Chris Johnson, 51, is looking forward to the next challenge in his life.
The challenge, for now, is figuring out what exactly that is going to be.
The longtime football coach has decided to step away from the game for a second time in his career after resigning as head coach at Sierra High where he is a health teacher. Although he has not ruled out the possibility of returning to coaching in the future, Johnson is excited about the opportunity to pursue interests outside of the sport. He has coached at the high school level for a total of 22 years.
“It’s time for a break and see what’s next,” Johnson said. “Usually, when people step away it’s to spend more time with the family, but my dynamic is different because my kids are adults and out of the house. It’s kind of a new chapter for me, in that sense, and I can explore things. I have time to maybe travel a little bit and the freedom to do a lot of the things I like to do.”
Sierra Athletic Director Andrew Lee announced the resignation in a press release on Wednesday and said the search for a replacement is underway.
“Coach Johnson was and is an incredible man of character,” Lee stated. “Every game, every practice, every repetition, the message has always been the same: develop young men with life skills and character to help them reach their goals.
“The impact he’s had on the students, the staff, and the climate and culture has been invaluable. I am thankful to be a part of his tenure, and I wish him the best on his next endeavors.”
A 1988 graduate of Ripon High, Johnson served as head coach at his alma mater for 12 years before stepping down after the 2015 season. Johnson went 77-53 and led the Indians to two Trans-Valley League titles and five Sac-Joaquin Section postseason appearances.
Johnson took over at Sierra in 2017, two seasons after his predecessor, Jeff Harbison, guided the Timberwolves to their first SJS and California Interscholastic Federation state championships. In five seasons, Johnson led the Timberwolves to a 20-31 record, two postseason appearances and the program’s second SJS Division IV title in 2019.
Johnson isn’t just proud of what he has been able to accomplish, but more so with whom.
“When it’s all said and done, it’s like I tell the players, the joys of winning and the pain of losing fades away and doesn’t affect your life 10 years down the road,” Johnson said. “What lasts forever are the relationships, and that’s what makes it awesome. I’ll always cherish those relationships.”
Johnson admits the last two years as Sierra coach were rough, but it goes beyond the 2-14 record. Like many other programs, the Timberwolves tried their best in dealing with the COVID-19 pandemic and the protocols that came with it. The team had players in quarantine almost weekly, leading to nine different starting offensive lines in 10 games this past fall. The entire varsity and junior varsity squads, in fact, started the season in quarantine while their rivals got to begin official practices.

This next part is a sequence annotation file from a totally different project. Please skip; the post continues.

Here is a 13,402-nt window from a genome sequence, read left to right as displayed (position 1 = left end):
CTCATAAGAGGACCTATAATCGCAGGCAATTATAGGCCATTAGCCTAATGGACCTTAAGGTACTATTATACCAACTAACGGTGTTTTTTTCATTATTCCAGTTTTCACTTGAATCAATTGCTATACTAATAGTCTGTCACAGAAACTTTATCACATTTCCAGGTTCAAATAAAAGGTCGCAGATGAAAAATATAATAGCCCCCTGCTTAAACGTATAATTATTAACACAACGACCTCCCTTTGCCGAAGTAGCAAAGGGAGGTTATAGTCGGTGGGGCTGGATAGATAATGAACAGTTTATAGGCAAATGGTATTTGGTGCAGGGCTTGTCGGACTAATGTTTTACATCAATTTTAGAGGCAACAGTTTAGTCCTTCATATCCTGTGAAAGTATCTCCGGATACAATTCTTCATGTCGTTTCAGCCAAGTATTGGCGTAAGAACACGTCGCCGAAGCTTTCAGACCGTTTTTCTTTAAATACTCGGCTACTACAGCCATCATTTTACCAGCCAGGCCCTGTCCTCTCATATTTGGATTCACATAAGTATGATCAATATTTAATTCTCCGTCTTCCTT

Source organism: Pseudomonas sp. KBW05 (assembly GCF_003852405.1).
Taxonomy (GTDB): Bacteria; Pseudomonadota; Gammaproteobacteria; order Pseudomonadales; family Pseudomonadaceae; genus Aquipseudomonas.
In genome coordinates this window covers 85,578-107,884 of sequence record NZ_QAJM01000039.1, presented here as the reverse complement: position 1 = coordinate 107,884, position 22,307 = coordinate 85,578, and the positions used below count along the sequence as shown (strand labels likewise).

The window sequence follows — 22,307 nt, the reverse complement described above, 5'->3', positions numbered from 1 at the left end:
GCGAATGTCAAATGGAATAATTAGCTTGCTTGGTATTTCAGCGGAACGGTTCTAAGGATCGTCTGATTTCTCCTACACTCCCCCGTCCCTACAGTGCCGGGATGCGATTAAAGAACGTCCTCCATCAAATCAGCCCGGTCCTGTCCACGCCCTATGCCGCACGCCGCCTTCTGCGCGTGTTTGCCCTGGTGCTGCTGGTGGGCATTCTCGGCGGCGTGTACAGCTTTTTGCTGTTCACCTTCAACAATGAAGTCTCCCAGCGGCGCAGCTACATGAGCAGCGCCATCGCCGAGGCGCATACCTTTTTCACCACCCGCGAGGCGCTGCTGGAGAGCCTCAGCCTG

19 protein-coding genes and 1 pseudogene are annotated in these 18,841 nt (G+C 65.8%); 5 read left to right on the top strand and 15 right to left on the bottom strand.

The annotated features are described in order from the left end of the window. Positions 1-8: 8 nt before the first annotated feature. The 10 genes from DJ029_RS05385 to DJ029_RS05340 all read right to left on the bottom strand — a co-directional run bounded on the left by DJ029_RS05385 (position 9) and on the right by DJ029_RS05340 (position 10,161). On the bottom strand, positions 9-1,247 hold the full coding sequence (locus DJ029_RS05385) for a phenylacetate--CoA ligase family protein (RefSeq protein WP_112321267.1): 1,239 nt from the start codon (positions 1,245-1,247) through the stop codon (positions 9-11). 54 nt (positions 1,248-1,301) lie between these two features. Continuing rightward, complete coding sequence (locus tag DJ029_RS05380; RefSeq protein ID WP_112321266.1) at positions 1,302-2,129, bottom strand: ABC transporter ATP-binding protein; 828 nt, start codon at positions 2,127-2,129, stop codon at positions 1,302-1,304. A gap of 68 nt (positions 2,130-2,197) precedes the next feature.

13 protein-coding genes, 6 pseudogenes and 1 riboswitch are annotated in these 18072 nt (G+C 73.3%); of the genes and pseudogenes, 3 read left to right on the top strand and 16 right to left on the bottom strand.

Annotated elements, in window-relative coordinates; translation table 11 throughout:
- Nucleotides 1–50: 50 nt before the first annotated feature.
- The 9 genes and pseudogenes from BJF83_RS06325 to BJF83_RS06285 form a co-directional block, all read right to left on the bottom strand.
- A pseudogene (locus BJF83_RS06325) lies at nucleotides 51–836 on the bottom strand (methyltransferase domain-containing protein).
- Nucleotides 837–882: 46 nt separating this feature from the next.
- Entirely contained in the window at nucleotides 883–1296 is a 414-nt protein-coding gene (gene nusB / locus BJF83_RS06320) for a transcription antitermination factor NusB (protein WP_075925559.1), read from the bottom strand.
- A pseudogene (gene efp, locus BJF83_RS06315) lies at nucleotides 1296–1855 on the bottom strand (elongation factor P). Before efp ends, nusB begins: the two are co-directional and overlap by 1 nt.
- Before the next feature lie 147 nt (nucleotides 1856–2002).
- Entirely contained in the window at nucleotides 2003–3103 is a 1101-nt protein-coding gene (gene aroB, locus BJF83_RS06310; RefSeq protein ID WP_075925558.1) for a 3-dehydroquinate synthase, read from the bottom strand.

“It took a lot out of me, as it did to a lot of other coaches,” Johnson said. The pandemic added “another layer of stress” to an already-demanding job. He also brought up the transient nature of modern student-athletes who leave their communities seeking more opportunities and exposure at other schools.
“I’ve been doing this a long time and the game has change a little bit,” he said. “I’ve been involved with football almost 40 years in one shape or form, and I’ve always felt like football is fun and I have always been able to keep that perspective — it’s still a game.”
Ultimately, Johnson made the decision to step down after Thanksgiving after questioning his drive to give it another shot.
“I didn’t really know it was going to be the end until two weeks ago, and honestly it was something I really wrestled with,” Johnson said. “That’s when it came to me that if I am having that conversation, it’s time to go. Like I tell the kids, you gotta be all in or don’t do it at all. If I have any questions of how I feel, there’s my answer
“If I feel any apprehension, it’s not fair to the people I work with, it’s not fair to the coaches and the kids and it’s not fair to me. Sierra needs a shot in the arm, someone with youthful enthusiasm and energy. I’m not a spring chicken anymore. Let’s get this thing going in a different direction.”
As for the direction he’s going, that remains to be seen. He called it a “privilege” to serve as Sierra’s head football coach and is grateful to have been accepted into a new community after spending much of his life and career at Ripon High.
“Life has a way of putting you where you’re supposed to be at that moment,” Johnson said. “I never thought I would end up at Sierra and I did. We’ll see what happens next.”